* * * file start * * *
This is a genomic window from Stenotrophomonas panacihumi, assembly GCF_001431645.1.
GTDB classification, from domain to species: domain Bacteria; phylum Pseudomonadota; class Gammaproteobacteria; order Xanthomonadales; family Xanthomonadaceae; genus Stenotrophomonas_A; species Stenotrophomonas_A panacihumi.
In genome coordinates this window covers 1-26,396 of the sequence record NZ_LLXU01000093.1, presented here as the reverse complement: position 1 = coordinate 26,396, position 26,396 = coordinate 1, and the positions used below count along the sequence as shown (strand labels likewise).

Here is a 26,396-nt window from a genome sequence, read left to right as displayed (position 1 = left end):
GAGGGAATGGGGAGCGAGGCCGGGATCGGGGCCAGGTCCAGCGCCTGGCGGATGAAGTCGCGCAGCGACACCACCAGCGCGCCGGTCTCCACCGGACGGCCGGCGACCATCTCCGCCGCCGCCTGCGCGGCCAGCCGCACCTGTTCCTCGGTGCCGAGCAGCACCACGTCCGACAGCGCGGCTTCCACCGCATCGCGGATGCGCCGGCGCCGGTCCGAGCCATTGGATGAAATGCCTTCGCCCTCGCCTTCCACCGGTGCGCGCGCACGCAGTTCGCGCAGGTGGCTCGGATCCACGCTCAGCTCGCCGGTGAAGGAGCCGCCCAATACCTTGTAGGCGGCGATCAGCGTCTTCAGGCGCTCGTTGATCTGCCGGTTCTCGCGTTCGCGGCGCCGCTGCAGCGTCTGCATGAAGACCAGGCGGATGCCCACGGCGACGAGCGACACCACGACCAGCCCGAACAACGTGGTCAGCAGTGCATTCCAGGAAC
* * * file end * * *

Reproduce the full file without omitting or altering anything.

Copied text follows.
This is a genomic window from Stenotrophomonas panacihumi, assembly GCF_001431645.1.
GTDB classification, from domain to species: domain Bacteria; phylum Pseudomonadota; class Gammaproteobacteria; order Xanthomonadales; family Xanthomonadaceae; genus Stenotrophomonas_A; species Stenotrophomonas_A panacihumi.
In genome coordinates this window covers 1-26,396 of the sequence record NZ_LLXU01000093.1, presented here as the reverse complement: position 1 = coordinate 26,396, position 26,396 = coordinate 1, and the positions used below count along the sequence as shown (strand labels likewise).

Here is a 26,396-nt window from a genome sequence, read left to right as displayed (position 1 = left end):
GAGGGAATGGGGAGCGAGGCCGGGATCGGGGCCAGGTCCAGCGCCTGGCGGATGAAGTCGCGCAGCGACACCACCAGCGCGCCGGTCTCCACCGGACGGCCGGCGACCATCTCCGCCGCCGCCTGCGCGGCCAGCCGCACCTGTTCCTCGGTGCCGAGCAGCACCACGTCCGACAGCGCGGCTTCCACCGCATCGCGGATGCGCCGGCGCCGGTCCGAGCCATTGGATGAAATGCCTTCGCCCTCGCCTTCCACCGGTGCGCGCGCACGCAGTTCGCGCAGGTGGCTCGGATCCACGCTCAGCTCGCCGGTGAAGGAGCCGCCCAATACCTTGTAGGCGGCGATCAGCGTCTTCAGGCGCTCGTTGATCTGCCGGTTCTCGCGTTCGCGGCGCCGCTGCAGCGTCTGCATGAAGACCAGGCGGATGCCCACGGCGACGAGCGACACCACGACCAGCCCGAACAACGTGGTCAGCAGTGCATTCCAGGAAC